We just finished our January Alumni camp at the Texas Baseball Ranch®. We felt it was one of our very best Alumni events ever. As with all of our camps, we begin the camp with 5 critical assessments:
-A Pain Audit
-A Recovery Audit
-A Performance Audit
-A High Speed Movement Pattern Assessment from 3 Angles
-Our version of a Functional Movement Screen (FMS). The BRAT- (Baseball Ranch Assessment Tool)
From the results of those five assessments, the Ranch team constructs a customized plan for each athlete to follow, at minimum, the next 21 days. This plan represents a very solid facsimile of the current ‘state of the athlete’ and the most pressing constraints, obstacles or limitations facing him at this particular moment in time.
Occasionally, we get a parent and/or an athlete who gets caught up not seeing the forest for all the trees. They mistakenly think the purpose of the assessments is to create the ‘perfect’ pitcher. As a result of this inappropriate goal, they often end up ‘majoring in minor things’ and spinning their wheels as far as their training is concerned.
One of our primary jobs at our Elite Pitchers’ Boot Camps is to educate our clients and their parents that ‘perfect mechanics’ or ‘one ideal mechanical model’ does NOT exist… and believing in that type of paradigm is not only the equivalent of ‘chasing the wrong rabbit’ but in fact, that path can at times lead to dysfunction and danger.
Consider this Swiss watch:
You can clearly see how intricate and complex its workings are. Interfere with just one gear and you can disrupt or compromise the entire operation.
And I’m sure you all would concede that human beings are infinitely MORE complex than a Swiss watch.
Just as clearly, no two people… even identical twins… have the exact same mobility, flexibility, stability, strength, lever lengths, history, foundation, movement patterns, mindset or goals, etc.
Instead, we try to educate our clients and their parents that they are unique in the universe and therefore will continually require an absolutely unique process. Our job is to assess, categorize and uncover the primary constraints or limitations our individual athlete is dealing with today… right now… right in front of him.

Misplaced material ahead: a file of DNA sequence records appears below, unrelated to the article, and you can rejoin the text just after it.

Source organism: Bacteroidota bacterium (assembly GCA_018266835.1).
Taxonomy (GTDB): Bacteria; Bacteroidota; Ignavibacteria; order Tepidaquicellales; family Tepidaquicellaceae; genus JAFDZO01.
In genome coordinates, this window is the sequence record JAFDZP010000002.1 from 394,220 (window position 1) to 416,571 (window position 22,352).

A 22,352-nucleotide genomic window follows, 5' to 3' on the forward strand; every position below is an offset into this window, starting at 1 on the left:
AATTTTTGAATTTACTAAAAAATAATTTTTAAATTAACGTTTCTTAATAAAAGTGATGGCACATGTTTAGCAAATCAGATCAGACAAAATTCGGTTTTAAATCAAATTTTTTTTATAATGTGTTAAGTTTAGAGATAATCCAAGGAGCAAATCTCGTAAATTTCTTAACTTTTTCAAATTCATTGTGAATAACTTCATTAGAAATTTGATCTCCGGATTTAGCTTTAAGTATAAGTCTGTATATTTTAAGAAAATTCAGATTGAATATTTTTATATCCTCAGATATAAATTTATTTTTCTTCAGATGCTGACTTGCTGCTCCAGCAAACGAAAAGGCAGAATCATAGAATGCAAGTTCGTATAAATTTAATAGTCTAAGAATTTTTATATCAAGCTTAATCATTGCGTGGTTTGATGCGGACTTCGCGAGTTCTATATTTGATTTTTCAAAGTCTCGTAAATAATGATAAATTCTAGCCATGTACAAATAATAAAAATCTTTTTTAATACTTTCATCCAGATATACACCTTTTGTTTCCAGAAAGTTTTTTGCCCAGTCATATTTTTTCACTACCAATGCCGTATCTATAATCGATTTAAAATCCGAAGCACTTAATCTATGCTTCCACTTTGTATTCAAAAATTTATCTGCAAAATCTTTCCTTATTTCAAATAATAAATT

Our staff refers to it as: Prioritize AND Execute.
“Leaders must determine the highest priority task and execute. When overwhelmed, fall back upon this principle: Prioritize and Execute.”
Jocko Willink and Leif Babin
Jocko Willink, author of “Extreme Ownership” and a former Navy Seal, talks all the time about clarity of thought and prioritized effort. He’s our source for the title of today’s piece: Prioritize and Execute. Like Lieutenant Commander Willink, The Ranch team is continually focused upon clarifying and prioritizing our athlete’s process forward.
Our goal, each and every time we see our athletes, is to identify 1-2 things that are currently paramount with each individual athlete and his ability to organize his body into a dynamic, durable and productive contributor.
This process reduces the risks of ‘paralysis by analysis’, ‘over steering/ over correction’, corruption of the movement pattern and/or committing blood, sweat and tears to the wrong emphasis.
This process also allows us to commit and organize our efforts like a laser toward a desired goal or objective. It’s not enough to simply work hard. So many young men work hard to little or no avail. At the Texas Baseball Ranch® working hard is a given… a beginning BASIC expectation. A primary reason 330 of our clients have broken the 90mph barrier is not just because we work hard. In our opinion, so many of our athletes succeed so spectacularly because they work both SMART… and HARD.
Case in point is Mitchell Mondro who broke the 90mph barrier for the first time at this January’s alumni camp. He is #330. Congratulations Mitchell, you’ve come so very far from your initial introduction to the Ranch last June. We are so very proud of you and your efforts. Now onto 95!